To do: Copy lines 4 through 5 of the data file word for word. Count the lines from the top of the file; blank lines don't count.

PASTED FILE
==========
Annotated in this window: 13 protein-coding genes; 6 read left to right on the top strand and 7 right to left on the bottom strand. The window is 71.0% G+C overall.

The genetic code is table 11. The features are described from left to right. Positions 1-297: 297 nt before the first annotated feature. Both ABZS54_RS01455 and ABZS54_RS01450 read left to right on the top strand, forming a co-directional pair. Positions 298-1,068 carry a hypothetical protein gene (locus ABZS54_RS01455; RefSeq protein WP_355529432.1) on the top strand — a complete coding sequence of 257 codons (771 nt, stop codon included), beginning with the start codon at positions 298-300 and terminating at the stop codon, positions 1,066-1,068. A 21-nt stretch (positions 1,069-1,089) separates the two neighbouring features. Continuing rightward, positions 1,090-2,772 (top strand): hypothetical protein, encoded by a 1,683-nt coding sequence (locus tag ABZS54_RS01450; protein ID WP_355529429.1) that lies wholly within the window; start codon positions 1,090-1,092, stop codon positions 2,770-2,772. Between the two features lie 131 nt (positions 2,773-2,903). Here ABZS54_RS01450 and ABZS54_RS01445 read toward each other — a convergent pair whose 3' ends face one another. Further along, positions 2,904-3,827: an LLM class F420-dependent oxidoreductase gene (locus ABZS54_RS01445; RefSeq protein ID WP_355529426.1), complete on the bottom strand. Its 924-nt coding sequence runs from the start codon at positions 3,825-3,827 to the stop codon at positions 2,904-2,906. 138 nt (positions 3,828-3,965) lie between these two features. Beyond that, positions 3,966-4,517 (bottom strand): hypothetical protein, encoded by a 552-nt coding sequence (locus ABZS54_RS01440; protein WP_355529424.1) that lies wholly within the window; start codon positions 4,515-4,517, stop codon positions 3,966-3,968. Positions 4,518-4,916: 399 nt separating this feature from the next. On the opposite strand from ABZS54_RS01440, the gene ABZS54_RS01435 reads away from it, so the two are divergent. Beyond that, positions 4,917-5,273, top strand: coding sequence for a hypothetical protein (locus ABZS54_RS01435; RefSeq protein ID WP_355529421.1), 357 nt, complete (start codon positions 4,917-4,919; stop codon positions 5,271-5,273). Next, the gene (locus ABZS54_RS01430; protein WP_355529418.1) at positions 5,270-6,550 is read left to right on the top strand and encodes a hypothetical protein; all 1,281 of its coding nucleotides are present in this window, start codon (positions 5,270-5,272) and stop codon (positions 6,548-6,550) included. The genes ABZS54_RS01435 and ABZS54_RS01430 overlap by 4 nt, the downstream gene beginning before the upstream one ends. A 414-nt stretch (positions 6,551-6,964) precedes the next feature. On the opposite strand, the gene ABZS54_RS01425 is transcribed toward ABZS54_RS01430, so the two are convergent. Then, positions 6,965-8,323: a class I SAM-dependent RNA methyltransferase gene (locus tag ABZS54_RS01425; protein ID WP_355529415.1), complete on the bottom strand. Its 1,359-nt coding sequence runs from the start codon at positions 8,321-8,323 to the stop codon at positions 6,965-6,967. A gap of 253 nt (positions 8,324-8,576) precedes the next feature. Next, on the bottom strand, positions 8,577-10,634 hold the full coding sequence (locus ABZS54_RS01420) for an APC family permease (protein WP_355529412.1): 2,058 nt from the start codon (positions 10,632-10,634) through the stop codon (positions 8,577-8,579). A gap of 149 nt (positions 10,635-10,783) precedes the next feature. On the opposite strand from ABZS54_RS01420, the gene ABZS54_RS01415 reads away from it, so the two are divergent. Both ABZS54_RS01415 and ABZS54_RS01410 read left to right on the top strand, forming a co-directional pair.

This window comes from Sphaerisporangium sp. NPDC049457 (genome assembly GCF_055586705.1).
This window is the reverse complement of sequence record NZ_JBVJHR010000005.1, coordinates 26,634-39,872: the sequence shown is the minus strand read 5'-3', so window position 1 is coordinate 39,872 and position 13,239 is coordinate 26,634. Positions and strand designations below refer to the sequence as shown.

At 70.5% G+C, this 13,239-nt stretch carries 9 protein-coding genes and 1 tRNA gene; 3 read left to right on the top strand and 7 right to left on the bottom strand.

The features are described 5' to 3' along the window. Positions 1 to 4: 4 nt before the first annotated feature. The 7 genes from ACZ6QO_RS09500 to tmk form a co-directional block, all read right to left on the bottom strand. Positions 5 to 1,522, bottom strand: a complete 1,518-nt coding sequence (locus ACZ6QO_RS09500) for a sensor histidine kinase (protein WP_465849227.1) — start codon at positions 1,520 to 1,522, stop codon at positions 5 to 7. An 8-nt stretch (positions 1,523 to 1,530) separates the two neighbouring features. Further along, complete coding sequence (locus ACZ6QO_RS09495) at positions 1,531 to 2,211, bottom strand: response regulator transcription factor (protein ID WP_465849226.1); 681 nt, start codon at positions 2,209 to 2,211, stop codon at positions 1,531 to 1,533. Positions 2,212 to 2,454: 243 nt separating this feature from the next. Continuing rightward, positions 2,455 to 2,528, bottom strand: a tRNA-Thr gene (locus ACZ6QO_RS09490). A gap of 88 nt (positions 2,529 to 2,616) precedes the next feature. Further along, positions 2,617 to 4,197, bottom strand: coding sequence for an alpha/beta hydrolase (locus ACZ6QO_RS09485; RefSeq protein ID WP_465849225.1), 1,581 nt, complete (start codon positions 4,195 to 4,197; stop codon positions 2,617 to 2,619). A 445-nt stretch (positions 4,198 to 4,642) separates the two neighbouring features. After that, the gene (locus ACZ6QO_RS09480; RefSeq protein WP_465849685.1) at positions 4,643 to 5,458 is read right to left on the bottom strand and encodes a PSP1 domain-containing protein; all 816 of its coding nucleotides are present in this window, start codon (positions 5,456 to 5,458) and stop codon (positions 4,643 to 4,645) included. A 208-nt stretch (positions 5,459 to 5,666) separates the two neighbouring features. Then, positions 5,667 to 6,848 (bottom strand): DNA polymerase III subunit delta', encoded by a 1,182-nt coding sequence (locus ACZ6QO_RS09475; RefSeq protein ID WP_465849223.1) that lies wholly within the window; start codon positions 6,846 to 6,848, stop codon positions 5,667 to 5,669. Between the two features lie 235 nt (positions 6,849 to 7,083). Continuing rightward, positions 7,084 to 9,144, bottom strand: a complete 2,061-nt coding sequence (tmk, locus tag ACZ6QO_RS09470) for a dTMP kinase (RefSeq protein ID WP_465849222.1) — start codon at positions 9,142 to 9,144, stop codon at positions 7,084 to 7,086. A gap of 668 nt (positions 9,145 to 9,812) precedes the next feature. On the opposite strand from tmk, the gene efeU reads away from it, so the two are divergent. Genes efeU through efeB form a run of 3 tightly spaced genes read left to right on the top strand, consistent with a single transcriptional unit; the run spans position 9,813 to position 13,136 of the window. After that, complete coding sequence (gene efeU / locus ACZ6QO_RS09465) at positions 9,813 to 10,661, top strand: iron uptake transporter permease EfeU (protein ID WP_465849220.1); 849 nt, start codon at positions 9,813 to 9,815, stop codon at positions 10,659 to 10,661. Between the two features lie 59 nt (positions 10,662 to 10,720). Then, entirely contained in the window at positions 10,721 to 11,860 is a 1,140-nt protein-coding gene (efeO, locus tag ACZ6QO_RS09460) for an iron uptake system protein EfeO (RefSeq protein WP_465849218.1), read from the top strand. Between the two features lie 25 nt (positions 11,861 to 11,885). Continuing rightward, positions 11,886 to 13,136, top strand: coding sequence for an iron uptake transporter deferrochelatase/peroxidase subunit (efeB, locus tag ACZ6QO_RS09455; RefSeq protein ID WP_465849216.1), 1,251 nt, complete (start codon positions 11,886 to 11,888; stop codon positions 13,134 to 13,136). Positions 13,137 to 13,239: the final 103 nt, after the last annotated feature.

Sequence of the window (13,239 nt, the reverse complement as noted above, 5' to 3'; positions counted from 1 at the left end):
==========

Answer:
This window is the reverse complement of sequence record NZ_JBVJHR010000005.1, coordinates 26,634-39,872: the sequence shown is the minus strand read 5'-3', so window position 1 is coordinate 39,872 and position 13,239 is coordinate 26,634. Positions and strand designations below refer to the sequence as shown.

At 70.5% G+C, this 13,239-nt stretch carries 9 protein-coding genes and 1 tRNA gene; 3 read left to right on the top strand and 7 right to left on the bottom strand.